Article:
Did Groupon Just Punk Apple?
Last month, PayPal teamed with Discover Financial Services (NYS: DFS) to bring its popular payments platform to the 7 million or so merchants that accept the Discover card. A simple iOS app will do the trick in most cases.
Earlier today, Groupon (NAS: GRPN) announced a mobile payments service for the iPhone and iPod Touch. Called Groupon Payments, the system advertises credit card processing at rates lower than other merchant outfits. The stock traded up as much as 11% on the news.
Is this a win for Groupon or a loss for Apple? Honestly, I'm not sure, so let's consider what we know. First, we know mobile payments are catching on. Google (NAS: GOOG) has seen usage of Google Wallet double since the company released a new version that supports all credit and debit cards.
Second, Apple doesn't have a de facto payments platform for anything, let alone the iPhone. PayPal and now Groupon are working to fill the gap. A consortium of retailers led by Wal-Mart (NYS: WMT) also wants in on this market, which by some estimates will grow to $600 billion by 2016.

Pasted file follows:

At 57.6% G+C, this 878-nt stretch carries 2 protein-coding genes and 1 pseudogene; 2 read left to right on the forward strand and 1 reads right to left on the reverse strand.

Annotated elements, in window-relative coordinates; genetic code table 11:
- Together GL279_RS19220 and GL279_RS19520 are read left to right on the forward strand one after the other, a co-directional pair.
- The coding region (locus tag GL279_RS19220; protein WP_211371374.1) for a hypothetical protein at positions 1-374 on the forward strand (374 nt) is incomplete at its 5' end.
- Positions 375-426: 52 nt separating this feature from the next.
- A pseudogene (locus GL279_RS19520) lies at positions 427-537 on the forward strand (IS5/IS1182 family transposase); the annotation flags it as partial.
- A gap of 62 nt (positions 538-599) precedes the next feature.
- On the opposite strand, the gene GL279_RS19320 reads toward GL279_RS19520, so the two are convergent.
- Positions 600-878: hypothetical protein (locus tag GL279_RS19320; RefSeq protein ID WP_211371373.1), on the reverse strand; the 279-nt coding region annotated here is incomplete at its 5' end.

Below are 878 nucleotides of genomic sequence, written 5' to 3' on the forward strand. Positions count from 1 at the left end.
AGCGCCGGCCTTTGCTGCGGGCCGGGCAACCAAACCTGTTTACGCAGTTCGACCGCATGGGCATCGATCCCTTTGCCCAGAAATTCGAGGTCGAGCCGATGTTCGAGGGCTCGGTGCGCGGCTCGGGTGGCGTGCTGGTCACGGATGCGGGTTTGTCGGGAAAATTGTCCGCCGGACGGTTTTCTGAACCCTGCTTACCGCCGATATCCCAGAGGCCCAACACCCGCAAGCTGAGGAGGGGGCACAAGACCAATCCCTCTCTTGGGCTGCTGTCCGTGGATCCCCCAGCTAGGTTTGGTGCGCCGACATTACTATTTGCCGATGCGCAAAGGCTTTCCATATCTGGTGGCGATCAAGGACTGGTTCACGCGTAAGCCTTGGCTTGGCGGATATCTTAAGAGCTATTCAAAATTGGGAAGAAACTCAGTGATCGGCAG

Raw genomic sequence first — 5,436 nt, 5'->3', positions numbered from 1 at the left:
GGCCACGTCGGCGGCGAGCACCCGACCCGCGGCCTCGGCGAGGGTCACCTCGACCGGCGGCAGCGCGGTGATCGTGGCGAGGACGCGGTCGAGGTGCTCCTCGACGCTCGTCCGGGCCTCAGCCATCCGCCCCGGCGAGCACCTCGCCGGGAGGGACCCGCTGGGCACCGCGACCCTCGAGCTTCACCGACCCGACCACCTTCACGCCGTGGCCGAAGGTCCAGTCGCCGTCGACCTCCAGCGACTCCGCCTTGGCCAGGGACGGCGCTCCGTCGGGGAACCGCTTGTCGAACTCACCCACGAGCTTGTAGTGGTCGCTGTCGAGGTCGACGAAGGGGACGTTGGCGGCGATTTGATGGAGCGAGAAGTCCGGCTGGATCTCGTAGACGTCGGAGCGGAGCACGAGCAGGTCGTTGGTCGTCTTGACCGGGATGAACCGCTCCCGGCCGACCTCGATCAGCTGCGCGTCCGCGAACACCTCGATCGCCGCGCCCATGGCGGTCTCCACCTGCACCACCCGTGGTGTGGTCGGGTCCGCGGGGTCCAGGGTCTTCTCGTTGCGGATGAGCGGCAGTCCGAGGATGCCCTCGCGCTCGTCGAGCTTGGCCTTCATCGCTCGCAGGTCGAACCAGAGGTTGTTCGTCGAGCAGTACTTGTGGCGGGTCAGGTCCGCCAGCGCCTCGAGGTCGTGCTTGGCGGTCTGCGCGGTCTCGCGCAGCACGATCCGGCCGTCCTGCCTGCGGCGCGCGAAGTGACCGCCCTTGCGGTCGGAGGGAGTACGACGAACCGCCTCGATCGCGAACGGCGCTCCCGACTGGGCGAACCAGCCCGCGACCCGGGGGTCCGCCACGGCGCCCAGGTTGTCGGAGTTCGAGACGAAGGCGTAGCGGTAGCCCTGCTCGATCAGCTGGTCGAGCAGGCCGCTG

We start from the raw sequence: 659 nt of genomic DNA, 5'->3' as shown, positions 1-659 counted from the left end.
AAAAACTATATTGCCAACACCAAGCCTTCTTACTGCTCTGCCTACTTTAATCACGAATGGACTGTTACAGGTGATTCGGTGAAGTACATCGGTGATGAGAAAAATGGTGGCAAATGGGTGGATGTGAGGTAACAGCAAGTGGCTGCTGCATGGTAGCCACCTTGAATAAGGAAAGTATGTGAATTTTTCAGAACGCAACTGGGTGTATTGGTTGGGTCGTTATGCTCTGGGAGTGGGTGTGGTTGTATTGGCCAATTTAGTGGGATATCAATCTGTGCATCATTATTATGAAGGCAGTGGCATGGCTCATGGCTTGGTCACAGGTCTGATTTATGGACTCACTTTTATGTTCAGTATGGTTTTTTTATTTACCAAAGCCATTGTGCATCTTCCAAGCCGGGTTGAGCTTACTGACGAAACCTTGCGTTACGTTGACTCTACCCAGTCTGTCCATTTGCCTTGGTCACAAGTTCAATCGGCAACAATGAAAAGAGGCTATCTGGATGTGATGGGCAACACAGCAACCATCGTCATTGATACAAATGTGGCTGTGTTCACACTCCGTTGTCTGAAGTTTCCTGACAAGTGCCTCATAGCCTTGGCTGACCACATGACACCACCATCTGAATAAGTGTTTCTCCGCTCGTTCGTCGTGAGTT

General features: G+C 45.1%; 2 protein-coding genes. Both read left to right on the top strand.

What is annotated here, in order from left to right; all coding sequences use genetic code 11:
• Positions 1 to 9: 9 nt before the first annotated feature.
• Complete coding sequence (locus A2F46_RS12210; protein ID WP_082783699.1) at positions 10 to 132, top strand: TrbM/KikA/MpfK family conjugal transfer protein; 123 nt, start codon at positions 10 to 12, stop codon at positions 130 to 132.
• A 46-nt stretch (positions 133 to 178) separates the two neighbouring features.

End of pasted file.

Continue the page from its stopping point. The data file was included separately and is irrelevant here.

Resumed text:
Why aren't Apple investors more concerned about this? History may hold the answer. Apple is rarely first or even best with its products. Instead, the company focuses on developing a tightly woven ecosystem of goodness that makes accomplishing tasks simple. The Mac maker's developers may still be working on cracking this code when it comes to mobile payments.
Taking a bite of the Apple
This and other issues notwithstanding, Apple remains one of the world's best-positioned companies. If you're thinking of buying (or already own shares), now's a great time to sign up for our premium research service. You'll get a complete rundown of everything you need to know about the Mac maker plus a bonus iPhone 5 report with ideas for profiting from the new device. Sign up today and enjoy free updates for a year.
The article Did Groupon Just Punk Apple? originally appeared on Fool.com.Fool contributor Tim Beyers is a member of the Motley Fool Rule Breakers stock-picking team and the Motley Fool Supernova Odyssey I mission. He owned shares of Apple and Google at the time of publication. Check out Tim's Web home, portfolio holdings, and Foolish writings, or connect with him on Google+ or Twitter, where he goes by @milehighfool. You can also get his insights delivered directly to your RSS reader.The Motley Fool owns shares of Google and Apple. Motley Fool newsletter services have recommended buying shares of Apple and Google and creating a bull call spread position in Apple. We Fools don't all hold the same opinions, but we all believe that considering a diverse range of insights makes us better investors. Try any of our Foolish newsletter services free for 30 days. The Motley Fool has a disclosure policy.
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